Protesters clashed with staff at Whitehaven Coal’s Boggabri office yesterday as anti-mining activism took a violent turn.
More than 30 protesters converged at the Merton St office in what they described as an “impromptu visit”.
Holding placards and banners, the activists demanded the release of an independent report into Whitehaven’s environmental offset plan for the Maules Creek mine project, Northern Daily Leader reported.
However the demonstration turned ugly when a physical altercation took place in the office’s doorway.
Police were called to the scene, however no arrests were made.
Protesters claim they have a video showing a Whitehaven employee smashing one of their mobile phones.
Whitehaven Coal CEO Paul Flynn said it was “extremely regrettable” that workers were exposed to “violent intimidation and the very real risk of injury”.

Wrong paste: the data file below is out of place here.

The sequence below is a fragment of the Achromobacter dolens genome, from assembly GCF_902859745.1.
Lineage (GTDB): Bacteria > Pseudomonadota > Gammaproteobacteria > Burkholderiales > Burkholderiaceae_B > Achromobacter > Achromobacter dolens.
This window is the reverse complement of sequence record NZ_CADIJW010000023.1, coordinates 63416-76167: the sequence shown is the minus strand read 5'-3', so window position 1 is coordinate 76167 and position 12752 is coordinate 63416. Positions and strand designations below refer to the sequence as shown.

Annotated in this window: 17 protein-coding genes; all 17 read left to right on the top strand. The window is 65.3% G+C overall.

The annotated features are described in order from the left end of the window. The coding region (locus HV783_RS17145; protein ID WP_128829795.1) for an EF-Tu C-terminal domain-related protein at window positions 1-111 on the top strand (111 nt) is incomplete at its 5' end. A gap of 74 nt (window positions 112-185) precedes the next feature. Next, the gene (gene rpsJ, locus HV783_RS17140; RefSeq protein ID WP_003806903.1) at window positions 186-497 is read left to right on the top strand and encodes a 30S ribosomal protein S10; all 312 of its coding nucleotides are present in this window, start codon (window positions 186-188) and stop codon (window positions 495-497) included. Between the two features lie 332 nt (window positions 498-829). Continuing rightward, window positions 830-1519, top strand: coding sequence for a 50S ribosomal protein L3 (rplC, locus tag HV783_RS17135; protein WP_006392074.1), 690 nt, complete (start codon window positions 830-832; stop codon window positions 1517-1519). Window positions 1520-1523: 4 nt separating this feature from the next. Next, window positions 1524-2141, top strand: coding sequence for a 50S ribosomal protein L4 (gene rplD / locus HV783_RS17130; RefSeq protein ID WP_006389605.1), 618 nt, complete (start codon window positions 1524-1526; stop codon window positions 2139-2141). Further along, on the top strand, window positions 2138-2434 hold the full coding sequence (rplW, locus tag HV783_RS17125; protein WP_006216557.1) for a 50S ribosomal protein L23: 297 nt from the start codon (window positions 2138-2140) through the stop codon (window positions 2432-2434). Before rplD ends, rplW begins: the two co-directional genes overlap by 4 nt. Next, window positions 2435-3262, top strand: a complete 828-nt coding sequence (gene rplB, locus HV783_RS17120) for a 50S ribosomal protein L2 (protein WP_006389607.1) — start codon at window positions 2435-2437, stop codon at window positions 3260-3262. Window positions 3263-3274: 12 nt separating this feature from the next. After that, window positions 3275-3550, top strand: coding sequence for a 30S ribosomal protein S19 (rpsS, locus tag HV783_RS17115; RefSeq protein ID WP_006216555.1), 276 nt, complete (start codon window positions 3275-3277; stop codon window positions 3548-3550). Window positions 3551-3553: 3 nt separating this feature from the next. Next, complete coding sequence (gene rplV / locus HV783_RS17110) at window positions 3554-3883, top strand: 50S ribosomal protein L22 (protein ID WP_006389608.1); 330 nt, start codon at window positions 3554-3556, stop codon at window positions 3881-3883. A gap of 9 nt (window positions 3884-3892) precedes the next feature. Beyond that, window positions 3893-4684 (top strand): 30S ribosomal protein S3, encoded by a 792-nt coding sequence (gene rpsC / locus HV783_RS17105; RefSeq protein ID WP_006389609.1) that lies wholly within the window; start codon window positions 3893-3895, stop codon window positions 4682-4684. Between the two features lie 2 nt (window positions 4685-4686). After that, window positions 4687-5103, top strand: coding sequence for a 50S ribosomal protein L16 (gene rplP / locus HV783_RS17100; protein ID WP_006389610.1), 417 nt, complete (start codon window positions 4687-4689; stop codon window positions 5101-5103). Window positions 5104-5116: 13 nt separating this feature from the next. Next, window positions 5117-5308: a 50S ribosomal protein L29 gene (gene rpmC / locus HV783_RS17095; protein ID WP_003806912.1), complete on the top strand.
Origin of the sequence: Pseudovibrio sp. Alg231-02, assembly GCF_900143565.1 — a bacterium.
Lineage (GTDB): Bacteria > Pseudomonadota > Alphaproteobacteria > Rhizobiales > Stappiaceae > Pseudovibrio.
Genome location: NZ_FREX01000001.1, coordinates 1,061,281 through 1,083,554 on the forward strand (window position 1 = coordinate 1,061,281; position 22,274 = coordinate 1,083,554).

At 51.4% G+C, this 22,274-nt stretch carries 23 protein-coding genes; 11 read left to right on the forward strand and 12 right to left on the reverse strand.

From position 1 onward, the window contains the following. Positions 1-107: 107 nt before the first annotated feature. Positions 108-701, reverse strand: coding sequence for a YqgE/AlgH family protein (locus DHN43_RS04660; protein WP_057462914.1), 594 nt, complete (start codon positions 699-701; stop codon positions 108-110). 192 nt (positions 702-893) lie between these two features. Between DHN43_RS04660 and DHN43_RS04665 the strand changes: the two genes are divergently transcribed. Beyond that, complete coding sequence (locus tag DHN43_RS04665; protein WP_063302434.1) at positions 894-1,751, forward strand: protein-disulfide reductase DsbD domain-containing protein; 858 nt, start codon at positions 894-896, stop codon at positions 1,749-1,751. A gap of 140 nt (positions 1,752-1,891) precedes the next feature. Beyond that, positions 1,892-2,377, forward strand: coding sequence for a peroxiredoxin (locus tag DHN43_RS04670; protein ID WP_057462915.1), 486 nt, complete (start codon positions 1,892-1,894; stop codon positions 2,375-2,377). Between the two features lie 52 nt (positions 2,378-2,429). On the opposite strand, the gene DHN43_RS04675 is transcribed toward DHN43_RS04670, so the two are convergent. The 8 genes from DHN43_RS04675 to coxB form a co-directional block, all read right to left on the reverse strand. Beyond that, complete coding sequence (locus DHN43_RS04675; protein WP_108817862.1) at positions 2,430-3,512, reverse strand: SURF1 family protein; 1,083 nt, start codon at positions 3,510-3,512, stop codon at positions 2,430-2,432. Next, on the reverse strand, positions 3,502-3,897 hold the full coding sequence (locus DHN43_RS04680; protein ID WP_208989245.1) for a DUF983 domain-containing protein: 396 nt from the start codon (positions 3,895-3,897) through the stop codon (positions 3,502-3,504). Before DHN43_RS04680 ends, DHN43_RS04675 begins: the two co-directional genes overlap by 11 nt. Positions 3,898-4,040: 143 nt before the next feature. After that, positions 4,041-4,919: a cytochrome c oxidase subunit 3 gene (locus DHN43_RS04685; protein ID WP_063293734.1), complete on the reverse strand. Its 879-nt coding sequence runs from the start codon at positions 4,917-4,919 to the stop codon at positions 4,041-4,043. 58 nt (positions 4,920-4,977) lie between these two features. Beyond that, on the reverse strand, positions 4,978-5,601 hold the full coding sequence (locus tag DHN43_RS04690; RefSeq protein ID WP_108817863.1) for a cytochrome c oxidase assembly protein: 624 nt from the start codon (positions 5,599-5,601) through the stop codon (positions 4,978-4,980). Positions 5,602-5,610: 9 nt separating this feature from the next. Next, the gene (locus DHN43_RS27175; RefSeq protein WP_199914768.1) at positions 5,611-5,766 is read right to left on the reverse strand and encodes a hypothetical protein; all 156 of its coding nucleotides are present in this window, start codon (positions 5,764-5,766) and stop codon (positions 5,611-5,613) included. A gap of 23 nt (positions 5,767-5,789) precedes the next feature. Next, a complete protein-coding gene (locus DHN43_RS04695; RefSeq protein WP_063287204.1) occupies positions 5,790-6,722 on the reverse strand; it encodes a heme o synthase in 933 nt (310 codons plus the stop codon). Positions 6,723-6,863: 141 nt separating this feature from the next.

“This senseless and misguided action undermined people’s right to legitimate and peaceful protest, which Whitehaven has consistently defended,” he said.
“The company, in consultation with NSW police, will take all necessary steps to protect the safety of its employees.”
Environmentalist Phil Spark conceded the situation got out of hand, but said it was nothing more serious than “push and shove”.
He said activists demanded the release of a report which will show if the mine was approved using false and misleading biodiversity information.
“It is crucial that we see how the mines propose to meet the requirements of the approval, as the deadline for our court appeal is fast approaching,” he said.
“We know this company has failed to meet the federal government’s approval conditions and we suspect the independent review confirms this. Why else would Whitehaven Coal be delaying release of this report?”
Meanwhile, protesters who have set up camp in the Leard State Forest for more than 540 days have been given their marching orders by Narrabri Shire Council.
It is expected the council will move in on Monday and start repossessing items such as tents and couches located near road reserves.
Activists say they are seeking legal advice on the decision.